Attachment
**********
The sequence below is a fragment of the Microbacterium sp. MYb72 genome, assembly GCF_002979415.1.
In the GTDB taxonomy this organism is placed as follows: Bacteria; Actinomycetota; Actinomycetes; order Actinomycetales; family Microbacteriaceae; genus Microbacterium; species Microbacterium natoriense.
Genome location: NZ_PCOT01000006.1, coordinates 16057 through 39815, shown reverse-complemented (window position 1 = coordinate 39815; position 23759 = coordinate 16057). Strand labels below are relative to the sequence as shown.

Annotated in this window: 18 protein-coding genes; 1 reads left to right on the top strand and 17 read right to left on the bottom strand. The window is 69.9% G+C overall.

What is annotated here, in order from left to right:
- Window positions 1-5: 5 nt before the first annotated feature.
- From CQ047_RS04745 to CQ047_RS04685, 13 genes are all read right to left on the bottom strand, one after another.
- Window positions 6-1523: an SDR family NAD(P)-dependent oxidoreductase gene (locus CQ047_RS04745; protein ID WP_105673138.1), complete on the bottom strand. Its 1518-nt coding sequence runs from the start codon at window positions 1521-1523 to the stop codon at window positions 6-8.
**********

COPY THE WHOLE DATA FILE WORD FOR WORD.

The sequence below is a fragment of the Microbacterium sp. MYb72 genome, assembly GCF_002979415.1.
In the GTDB taxonomy this organism is placed as follows: Bacteria; Actinomycetota; Actinomycetes; order Actinomycetales; family Microbacteriaceae; genus Microbacterium; species Microbacterium natoriense.
Genome location: NZ_PCOT01000006.1, coordinates 16057 through 39815, shown reverse-complemented (window position 1 = coordinate 39815; position 23759 = coordinate 16057). Strand labels below are relative to the sequence as shown.

Annotated in this window: 18 protein-coding genes; 1 reads left to right on the top strand and 17 read right to left on the bottom strand. The window is 69.9% G+C overall.

What is annotated here, in order from left to right:
- Window positions 1-5: 5 nt before the first annotated feature.
- From CQ047_RS04745 to CQ047_RS04685, 13 genes are all read right to left on the bottom strand, one after another.
- Window positions 6-1523: an SDR family NAD(P)-dependent oxidoreductase gene (locus CQ047_RS04745; protein ID WP_105673138.1), complete on the bottom strand. Its 1518-nt coding sequence runs from the start codon at window positions 1521-1523 to the stop codon at window positions 6-8.